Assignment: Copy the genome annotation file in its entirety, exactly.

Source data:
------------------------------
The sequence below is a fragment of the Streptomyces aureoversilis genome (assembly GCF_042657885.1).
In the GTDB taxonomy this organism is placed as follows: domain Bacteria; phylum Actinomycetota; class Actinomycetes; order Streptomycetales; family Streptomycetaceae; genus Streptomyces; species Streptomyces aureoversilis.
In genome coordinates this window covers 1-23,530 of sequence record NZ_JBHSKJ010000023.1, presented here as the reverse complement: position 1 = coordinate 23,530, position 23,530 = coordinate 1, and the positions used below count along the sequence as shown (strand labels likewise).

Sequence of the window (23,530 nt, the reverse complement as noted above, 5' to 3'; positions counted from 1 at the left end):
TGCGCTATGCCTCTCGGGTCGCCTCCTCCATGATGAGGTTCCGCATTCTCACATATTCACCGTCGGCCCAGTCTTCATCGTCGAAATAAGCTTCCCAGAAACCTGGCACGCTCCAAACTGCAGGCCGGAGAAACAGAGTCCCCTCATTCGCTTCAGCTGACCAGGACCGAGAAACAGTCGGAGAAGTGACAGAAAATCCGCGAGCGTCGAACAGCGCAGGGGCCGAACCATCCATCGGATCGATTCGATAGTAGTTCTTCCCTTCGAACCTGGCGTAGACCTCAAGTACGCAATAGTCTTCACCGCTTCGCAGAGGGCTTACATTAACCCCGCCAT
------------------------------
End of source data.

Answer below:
The sequence below is a fragment of the Streptomyces aureoversilis genome (assembly GCF_042657885.1).
In the GTDB taxonomy this organism is placed as follows: domain Bacteria; phylum Actinomycetota; class Actinomycetes; order Streptomycetales; family Streptomycetaceae; genus Streptomyces; species Streptomyces aureoversilis.
In genome coordinates this window covers 1-23,530 of sequence record NZ_JBHSKJ010000023.1, presented here as the reverse complement: position 1 = coordinate 23,530, position 23,530 = coordinate 1, and the positions used below count along the sequence as shown (strand labels likewise).

Sequence of the window (23,530 nt, the reverse complement as noted above, 5' to 3'; positions counted from 1 at the left end):
TGCGCTATGCCTCTCGGGTCGCCTCCTCCATGATGAGGTTCCGCATTCTCACATATTCACCGTCGGCCCAGTCTTCATCGTCGAAATAAGCTTCCCAGAAACCTGGCACGCTCCAAACTGCAGGCCGGAGAAACAGAGTCCCCTCATTCGCTTCAGCTGACCAGGACCGAGAAACAGTCGGAGAAGTGACAGAAAATCCGCGAGCGTCGAACAGCGCAGGGGCCGAACCATCCATCGGATCGATTCGATAGTAGTTCTTCCCTTCGAACCTGGCGTAGACCTCAAGTACGCAATAGTCTTCACCGCTTCGCAGAGGGCTTACATTAACCCCGCCAT